However, the film lacked statement, it lacked opinion and it lacked a point. It rode on the snarky deliveries of Fey and Freeman and really had no other substance. As the book featured neither the wit of big name screenwriters nor the delivery of big name actors, the book had to have relied on something more than a couple of well-known white actors.

So what was “Whiskey Tango Foxtrot?” It was a missed opportunity. It was a rip-off. It was an American mid-life crisis dressed up to look like social commentary.

Call me sentimental or old-fashioned, but I still believe in paying respect where respect is due. I also have a strong dislike of those shallow films that upgrade potty humor to “adult” levels, throw in some F-bombs and slap on a shiny comedy star and an R-rating to draw audiences.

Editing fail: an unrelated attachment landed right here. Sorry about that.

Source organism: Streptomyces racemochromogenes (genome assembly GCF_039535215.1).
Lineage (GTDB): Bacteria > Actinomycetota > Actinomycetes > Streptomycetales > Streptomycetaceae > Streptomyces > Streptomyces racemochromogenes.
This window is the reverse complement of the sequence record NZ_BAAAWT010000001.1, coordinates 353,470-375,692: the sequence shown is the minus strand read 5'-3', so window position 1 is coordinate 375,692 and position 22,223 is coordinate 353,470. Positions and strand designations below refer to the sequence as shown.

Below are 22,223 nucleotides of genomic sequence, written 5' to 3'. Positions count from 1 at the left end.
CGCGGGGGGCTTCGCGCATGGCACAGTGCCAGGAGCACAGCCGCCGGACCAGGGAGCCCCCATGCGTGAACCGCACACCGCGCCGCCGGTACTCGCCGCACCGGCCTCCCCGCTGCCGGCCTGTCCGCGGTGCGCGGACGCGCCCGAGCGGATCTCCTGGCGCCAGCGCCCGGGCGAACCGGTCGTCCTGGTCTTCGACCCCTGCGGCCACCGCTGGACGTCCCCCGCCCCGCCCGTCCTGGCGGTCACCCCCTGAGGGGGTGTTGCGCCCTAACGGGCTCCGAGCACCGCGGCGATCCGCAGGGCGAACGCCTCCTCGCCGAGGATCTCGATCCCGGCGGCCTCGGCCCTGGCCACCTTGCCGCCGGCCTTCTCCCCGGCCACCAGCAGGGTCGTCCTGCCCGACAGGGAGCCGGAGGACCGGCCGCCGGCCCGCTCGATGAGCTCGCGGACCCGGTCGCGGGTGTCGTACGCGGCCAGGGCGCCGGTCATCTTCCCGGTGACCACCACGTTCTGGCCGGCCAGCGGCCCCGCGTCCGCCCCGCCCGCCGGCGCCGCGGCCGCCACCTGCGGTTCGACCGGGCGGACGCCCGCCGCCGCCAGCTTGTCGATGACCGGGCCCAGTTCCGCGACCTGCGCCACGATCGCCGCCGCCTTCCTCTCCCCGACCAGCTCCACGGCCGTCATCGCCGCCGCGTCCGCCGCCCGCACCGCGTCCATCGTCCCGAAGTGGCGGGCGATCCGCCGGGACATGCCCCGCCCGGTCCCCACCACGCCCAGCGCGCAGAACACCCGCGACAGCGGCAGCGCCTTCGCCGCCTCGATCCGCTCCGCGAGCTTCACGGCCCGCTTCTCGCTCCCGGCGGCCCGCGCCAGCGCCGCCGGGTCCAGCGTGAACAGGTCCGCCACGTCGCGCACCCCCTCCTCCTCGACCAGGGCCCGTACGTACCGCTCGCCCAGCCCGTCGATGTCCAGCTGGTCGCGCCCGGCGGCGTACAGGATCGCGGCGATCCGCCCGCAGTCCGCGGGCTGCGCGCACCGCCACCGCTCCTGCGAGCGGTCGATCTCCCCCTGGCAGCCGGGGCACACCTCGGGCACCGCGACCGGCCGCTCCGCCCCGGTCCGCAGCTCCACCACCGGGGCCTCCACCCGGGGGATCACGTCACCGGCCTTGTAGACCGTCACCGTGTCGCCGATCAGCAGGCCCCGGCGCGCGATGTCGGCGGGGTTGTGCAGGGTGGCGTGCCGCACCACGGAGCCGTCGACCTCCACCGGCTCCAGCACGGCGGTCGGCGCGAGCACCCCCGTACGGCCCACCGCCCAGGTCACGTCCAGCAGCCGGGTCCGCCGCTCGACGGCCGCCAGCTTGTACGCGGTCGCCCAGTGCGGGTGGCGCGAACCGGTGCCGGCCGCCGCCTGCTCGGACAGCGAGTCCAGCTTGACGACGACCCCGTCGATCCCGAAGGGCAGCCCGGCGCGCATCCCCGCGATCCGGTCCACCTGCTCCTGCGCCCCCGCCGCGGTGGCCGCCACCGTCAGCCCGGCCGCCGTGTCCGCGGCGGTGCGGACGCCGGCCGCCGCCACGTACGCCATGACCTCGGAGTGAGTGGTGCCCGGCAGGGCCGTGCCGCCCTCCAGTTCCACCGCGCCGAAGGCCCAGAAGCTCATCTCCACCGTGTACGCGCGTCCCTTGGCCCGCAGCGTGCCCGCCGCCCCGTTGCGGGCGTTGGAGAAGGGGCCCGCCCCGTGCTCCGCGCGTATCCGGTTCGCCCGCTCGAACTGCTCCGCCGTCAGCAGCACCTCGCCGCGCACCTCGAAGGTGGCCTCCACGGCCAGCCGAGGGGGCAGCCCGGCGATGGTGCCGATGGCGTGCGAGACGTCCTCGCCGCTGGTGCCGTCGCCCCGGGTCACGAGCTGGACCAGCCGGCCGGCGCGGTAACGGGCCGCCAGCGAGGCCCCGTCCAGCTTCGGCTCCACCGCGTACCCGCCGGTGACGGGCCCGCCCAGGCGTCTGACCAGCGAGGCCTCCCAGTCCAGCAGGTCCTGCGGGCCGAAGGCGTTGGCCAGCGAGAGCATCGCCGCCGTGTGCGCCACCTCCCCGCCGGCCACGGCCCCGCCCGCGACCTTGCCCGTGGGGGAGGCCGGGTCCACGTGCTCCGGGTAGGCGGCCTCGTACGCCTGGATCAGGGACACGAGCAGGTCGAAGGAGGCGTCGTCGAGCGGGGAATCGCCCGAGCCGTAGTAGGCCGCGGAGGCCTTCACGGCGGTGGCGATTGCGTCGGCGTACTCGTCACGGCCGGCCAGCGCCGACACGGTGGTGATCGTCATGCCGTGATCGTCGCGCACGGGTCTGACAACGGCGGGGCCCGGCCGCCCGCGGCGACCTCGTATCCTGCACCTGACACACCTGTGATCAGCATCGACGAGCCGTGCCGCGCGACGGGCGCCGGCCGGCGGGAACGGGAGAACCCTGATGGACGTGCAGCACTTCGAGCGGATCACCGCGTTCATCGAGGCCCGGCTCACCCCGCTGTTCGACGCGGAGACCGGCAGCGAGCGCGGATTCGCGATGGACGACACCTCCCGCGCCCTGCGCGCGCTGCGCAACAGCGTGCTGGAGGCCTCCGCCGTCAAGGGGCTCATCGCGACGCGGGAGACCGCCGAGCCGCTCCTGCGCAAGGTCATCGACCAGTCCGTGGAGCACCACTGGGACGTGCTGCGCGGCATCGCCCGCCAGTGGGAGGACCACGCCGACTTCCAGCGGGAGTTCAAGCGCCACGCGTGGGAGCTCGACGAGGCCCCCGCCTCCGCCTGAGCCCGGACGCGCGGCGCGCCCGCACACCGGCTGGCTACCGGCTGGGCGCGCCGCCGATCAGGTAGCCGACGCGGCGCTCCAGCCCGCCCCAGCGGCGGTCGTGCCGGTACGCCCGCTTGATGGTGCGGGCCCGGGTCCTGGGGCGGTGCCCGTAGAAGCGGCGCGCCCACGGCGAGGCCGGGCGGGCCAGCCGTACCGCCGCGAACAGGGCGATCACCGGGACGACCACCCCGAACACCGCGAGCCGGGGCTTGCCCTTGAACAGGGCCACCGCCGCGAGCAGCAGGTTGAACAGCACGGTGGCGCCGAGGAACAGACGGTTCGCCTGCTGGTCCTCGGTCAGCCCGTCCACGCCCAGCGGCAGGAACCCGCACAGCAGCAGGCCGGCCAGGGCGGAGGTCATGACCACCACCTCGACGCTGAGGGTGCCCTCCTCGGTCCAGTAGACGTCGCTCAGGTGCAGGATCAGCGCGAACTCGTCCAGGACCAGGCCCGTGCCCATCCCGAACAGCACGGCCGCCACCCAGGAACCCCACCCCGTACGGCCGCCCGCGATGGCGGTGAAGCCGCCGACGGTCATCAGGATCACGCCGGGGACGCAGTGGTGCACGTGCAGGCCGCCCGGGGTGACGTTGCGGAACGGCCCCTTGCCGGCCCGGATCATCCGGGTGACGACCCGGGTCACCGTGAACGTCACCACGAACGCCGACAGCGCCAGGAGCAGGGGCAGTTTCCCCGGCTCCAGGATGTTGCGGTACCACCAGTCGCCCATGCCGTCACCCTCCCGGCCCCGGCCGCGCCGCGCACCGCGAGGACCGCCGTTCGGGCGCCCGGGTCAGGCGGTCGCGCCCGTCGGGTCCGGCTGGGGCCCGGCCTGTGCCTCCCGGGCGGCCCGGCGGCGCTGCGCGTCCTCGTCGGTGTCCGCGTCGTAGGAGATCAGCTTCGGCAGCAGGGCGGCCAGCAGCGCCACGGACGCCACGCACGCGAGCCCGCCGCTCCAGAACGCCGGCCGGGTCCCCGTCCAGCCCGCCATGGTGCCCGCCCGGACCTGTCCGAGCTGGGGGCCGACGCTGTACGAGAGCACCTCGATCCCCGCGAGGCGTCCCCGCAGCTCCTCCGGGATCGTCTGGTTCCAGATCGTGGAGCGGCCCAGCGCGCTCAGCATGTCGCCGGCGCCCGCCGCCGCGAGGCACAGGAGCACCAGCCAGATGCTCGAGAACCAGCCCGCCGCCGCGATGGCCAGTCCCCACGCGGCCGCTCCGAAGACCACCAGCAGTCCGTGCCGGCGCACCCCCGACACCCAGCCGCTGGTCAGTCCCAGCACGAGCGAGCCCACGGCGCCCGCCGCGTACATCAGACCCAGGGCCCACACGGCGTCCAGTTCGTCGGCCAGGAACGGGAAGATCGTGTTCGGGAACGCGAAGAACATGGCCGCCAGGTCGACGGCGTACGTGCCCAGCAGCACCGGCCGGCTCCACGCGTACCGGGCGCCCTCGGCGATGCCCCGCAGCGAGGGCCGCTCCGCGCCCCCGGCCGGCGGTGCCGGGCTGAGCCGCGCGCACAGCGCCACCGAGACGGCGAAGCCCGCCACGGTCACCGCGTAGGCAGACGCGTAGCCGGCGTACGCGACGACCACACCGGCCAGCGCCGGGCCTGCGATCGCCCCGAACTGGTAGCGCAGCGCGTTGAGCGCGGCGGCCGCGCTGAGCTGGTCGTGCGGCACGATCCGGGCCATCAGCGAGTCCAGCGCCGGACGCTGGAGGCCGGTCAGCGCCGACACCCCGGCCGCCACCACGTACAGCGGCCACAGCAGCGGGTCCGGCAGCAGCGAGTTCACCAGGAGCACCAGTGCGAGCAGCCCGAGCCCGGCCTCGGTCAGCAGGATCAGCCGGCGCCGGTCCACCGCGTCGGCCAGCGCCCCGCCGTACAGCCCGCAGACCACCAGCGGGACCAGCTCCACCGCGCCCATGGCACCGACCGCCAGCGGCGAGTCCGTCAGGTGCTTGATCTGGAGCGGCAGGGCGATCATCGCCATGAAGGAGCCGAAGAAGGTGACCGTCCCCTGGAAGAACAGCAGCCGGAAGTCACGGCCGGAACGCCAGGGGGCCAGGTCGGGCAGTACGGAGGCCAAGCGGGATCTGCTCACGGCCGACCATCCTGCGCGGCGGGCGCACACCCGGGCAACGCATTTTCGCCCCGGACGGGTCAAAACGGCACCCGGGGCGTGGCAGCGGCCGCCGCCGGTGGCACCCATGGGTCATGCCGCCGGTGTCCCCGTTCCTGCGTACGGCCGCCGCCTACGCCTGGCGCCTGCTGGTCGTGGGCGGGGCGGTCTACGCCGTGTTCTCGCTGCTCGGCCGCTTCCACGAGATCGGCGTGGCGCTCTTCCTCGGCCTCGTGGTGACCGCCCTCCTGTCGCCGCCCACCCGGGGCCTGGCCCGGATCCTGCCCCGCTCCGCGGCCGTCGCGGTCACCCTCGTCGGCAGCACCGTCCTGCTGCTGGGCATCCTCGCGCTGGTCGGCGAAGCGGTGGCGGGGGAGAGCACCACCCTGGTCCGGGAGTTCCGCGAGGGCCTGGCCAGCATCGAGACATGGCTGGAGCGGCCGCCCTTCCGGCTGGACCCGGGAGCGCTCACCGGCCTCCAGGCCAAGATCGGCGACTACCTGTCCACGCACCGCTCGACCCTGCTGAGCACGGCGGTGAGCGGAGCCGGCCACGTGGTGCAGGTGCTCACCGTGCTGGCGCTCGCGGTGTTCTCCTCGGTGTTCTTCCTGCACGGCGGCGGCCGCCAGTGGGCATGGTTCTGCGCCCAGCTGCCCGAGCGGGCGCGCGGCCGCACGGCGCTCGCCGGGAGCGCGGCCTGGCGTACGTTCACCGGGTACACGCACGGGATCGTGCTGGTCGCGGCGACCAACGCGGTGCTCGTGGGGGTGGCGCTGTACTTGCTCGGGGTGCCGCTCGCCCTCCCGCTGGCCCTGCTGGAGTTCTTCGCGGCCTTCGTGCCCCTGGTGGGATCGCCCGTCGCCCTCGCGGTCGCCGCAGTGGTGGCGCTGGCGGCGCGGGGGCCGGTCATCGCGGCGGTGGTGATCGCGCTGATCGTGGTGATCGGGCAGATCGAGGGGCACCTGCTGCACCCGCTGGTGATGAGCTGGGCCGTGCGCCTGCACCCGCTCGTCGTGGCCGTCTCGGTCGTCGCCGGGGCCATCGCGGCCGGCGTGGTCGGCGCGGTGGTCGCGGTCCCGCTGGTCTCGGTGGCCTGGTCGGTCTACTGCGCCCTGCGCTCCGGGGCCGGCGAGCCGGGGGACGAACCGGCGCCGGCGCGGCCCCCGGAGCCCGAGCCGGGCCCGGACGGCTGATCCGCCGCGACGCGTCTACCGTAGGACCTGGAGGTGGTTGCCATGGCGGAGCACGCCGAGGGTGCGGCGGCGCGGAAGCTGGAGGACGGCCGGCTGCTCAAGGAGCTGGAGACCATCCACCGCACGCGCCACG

“Whiskey Tango Foxtrot” lacked respect and it lacked a point. It was vaguely racist in its refusal to pay attention to the culture of the nation in which it was set, vaguely misogynistic in its sex-obsessed portrayal of women and vaguely ignorant in its shallow storyline and characterizations.

In honor of overseas journalists, the Afghani people and anyone who is involved in the Middle Eastern conflict, skip “Whiskey Tango Foxtrot."

The film was a failed attempt to make something very serious into something comedic and left much to be desired in today’s tense social climate and conflicted world.